“I was extremely impressed with Theresa May and the attitude she took to domestic abuse – there would not be the domestic abuse legislation there is if it hadn’t been for Theresa May,” says Dame Vera. “I was interviewed by David Gauke and we discussed whether politics was relevant and both of us decided it wasn’t in this role.”
Indeed, she maintains she has been “punctilious in making sure politics doesn’t come into anything I do as victims commissioner. I have criticised the Government as I would have criticised any other government, if they have done anything wrong and praised them when they took on section 28,” a reference to the rollout of pre-recorded cross examinations on video to spare rape victims the trauma of court appearances.
Her four-year tenure has, however, seen unprecedented political and social upheaval, taking in three prime ministers and four justice secretaries, not to mention the Covid pandemic locking down the criminal justice and courts system, and now an economic and cost of living crisis. At the very least, it means none of the current ministerial incumbents have any political capital invested in her, while the new governments have turned their backs on the more “liberal” approach espoused by Gauke, her first secretary of state.
That has not stopped her being a vocal defender of victims’ rights, not least over the crisis of confidence in policing in London. As victims’ commissioner, she says her lowest point came when she was at a neighbour’s house for supper and the news broke that it was a police officer who had murdered Sarah Everard.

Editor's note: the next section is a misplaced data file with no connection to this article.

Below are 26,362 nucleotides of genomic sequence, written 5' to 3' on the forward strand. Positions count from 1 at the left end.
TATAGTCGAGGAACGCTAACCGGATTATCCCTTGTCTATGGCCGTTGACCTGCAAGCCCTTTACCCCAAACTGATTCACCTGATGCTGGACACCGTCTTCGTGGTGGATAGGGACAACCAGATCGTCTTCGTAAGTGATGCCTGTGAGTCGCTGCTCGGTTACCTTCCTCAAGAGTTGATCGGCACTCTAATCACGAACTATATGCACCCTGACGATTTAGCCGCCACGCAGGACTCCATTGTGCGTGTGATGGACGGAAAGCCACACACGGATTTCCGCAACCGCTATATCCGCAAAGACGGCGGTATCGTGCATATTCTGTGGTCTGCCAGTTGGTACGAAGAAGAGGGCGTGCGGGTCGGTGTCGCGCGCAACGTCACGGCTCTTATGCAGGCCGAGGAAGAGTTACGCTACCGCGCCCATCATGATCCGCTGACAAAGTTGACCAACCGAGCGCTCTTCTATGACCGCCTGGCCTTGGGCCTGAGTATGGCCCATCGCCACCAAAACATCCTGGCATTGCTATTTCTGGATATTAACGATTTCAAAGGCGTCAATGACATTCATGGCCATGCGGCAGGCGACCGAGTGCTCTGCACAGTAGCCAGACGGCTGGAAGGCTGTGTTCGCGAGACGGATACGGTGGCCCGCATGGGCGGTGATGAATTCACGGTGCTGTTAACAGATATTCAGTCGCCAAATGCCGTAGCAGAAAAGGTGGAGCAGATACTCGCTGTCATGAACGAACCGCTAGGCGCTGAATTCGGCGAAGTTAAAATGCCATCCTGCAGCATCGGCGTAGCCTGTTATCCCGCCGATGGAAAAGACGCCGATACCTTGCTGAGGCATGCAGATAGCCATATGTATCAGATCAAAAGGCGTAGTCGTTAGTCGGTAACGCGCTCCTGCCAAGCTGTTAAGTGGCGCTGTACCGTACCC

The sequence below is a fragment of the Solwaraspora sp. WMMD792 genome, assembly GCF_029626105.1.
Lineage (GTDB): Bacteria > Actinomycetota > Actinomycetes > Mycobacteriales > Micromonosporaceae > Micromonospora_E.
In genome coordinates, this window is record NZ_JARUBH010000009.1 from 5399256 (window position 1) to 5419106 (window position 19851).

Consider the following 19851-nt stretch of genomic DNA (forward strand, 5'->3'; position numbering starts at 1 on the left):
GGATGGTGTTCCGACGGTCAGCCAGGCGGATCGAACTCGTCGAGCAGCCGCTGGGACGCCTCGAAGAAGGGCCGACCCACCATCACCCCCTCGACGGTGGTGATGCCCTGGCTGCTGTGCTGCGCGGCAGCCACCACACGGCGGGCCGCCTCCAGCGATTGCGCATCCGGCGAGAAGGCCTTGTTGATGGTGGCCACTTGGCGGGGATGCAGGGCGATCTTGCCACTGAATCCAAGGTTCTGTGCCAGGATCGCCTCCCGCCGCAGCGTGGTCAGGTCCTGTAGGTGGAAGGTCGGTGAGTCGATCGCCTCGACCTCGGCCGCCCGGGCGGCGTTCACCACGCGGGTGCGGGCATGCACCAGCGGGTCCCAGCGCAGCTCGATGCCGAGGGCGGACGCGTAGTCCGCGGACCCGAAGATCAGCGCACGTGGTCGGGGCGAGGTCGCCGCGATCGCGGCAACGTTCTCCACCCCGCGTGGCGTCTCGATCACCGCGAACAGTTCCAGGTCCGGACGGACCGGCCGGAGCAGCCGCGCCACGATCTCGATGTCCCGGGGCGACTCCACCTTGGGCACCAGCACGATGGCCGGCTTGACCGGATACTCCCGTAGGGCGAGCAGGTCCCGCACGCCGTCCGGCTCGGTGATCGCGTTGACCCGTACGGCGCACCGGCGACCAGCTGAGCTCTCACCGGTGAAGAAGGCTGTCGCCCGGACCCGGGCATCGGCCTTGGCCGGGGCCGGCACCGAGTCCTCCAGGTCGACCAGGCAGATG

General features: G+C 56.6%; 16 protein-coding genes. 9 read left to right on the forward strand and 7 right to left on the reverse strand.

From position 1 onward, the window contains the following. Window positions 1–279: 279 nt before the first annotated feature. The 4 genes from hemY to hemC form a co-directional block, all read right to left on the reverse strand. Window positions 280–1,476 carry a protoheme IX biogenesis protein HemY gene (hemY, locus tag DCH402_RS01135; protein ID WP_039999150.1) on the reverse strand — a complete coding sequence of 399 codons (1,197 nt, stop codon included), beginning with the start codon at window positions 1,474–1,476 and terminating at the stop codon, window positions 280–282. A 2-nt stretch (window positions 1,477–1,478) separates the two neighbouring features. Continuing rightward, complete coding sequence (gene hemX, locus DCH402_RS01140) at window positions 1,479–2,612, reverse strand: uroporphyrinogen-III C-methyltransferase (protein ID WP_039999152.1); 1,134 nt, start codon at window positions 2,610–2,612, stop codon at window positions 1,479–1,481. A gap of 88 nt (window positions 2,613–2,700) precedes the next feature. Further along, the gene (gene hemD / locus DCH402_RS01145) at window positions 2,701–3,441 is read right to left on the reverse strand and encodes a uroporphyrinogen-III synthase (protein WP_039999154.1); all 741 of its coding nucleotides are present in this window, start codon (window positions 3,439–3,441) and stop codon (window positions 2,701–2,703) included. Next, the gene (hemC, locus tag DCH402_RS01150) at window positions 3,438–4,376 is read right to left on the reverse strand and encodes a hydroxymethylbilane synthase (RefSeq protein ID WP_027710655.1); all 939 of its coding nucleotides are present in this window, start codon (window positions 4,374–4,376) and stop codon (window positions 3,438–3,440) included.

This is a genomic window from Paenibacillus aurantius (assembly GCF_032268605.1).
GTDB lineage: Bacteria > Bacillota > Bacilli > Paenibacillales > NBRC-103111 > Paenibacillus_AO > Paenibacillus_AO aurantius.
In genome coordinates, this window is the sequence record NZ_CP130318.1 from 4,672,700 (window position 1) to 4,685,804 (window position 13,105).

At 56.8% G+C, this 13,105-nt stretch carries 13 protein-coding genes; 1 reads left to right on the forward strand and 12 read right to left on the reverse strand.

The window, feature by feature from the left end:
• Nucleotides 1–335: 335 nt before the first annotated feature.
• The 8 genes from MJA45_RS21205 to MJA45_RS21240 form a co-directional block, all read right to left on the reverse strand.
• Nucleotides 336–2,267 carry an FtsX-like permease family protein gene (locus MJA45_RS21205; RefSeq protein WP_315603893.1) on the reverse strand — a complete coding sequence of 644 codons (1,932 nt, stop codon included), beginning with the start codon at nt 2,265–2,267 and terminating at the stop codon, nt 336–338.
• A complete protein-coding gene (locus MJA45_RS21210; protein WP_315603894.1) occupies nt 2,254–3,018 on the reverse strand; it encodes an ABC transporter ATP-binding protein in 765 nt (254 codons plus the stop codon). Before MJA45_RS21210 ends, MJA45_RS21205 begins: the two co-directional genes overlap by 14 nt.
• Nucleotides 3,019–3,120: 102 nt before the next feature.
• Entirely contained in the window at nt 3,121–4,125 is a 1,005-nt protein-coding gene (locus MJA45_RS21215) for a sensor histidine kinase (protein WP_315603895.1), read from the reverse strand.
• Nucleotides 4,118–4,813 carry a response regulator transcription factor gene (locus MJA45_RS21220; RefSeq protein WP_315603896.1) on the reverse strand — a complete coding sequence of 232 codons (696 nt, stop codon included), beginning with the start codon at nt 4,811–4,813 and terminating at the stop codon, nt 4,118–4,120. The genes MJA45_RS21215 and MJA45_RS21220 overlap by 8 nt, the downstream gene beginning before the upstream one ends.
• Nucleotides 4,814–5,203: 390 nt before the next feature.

“I can remember when we heard she’d been killed by a police officer,” she says. “It was very clear that the authorities were really going to have to grasp this issue – that the safeguarding of young girls on the street is really not being attended to. Young women would tell me they were harassed on the street, and I would ask: ‘Why didn’t you report it to the police?’ The reply would be because they don’t even prosecute rape: ‘They never take any notice of me,’ they’d say.
“There’s a general, low sense of how the police look after women in a public or a private place. Women have got nowhere to go where the police will take them seriously. So you knew there was going to be an enormous crescendo that was going to compel the authorities to look at why the police were so bad at this.”